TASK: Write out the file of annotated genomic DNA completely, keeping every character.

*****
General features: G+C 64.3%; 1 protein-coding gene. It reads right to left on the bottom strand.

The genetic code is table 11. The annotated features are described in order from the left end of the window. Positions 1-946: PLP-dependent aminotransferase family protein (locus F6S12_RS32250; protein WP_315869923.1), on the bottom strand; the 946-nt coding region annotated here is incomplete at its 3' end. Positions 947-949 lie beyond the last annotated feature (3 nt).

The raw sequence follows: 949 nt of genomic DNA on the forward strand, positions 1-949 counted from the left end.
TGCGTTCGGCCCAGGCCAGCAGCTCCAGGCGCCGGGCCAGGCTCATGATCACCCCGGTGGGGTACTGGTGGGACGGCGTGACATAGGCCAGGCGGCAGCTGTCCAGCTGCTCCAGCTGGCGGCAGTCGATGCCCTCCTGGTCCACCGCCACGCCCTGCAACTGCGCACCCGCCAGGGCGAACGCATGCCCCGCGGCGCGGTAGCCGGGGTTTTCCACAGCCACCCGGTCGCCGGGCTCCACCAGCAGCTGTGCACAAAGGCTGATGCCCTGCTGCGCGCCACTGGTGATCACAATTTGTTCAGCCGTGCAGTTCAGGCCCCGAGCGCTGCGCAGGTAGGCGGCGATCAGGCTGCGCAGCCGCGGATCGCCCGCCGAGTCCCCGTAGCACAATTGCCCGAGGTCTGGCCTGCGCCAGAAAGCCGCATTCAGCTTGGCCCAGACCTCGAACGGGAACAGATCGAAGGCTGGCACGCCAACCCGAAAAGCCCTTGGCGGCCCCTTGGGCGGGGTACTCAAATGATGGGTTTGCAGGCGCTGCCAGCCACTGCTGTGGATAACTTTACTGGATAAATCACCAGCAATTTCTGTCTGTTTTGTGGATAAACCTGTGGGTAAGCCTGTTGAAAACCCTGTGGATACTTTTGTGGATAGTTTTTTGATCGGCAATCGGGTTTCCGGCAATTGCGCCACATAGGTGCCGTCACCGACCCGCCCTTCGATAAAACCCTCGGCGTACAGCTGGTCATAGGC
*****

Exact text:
General features: G+C 64.3%; 1 protein-coding gene. It reads right to left on the bottom strand.

The genetic code is table 11. The annotated features are described in order from the left end of the window. Positions 1-946: PLP-dependent aminotransferase family protein (locus F6S12_RS32250; protein WP_315869923.1), on the bottom strand; the 946-nt coding region annotated here is incomplete at its 3' end. Positions 947-949 lie beyond the last annotated feature (3 nt).

The raw sequence follows: 949 nt of genomic DNA on the forward strand, positions 1-949 counted from the left end.
TGCGTTCGGCCCAGGCCAGCAGCTCCAGGCGCCGGGCCAGGCTCATGATCACCCCGGTGGGGTACTGGTGGGACGGCGTGACATAGGCCAGGCGGCAGCTGTCCAGCTGCTCCAGCTGGCGGCAGTCGATGCCCTCCTGGTCCACCGCCACGCCCTGCAACTGCGCACCCGCCAGGGCGAACGCATGCCCCGCGGCGCGGTAGCCGGGGTTTTCCACAGCCACCCGGTCGCCGGGCTCCACCAGCAGCTGTGCACAAAGGCTGATGCCCTGCTGCGCGCCACTGGTGATCACAATTTGTTCAGCCGTGCAGTTCAGGCCCCGAGCGCTGCGCAGGTAGGCGGCGATCAGGCTGCGCAGCCGCGGATCGCCCGCCGAGTCCCCGTAGCACAATTGCCCGAGGTCTGGCCTGCGCCAGAAAGCCGCATTCAGCTTGGCCCAGACCTCGAACGGGAACAGATCGAAGGCTGGCACGCCAACCCGAAAAGCCCTTGGCGGCCCCTTGGGCGGGGTACTCAAATGATGGGTTTGCAGGCGCTGCCAGCCACTGCTGTGGATAACTTTACTGGATAAATCACCAGCAATTTCTGTCTGTTTTGTGGATAAACCTGTGGGTAAGCCTGTTGAAAACCCTGTGGATACTTTTGTGGATAGTTTTTTGATCGGCAATCGGGTTTCCGGCAATTGCGCCACATAGGTGCCGTCACCGACCCGCCCTTCGATAAAACCCTCGGCGTACAGCTGGTCATAGGC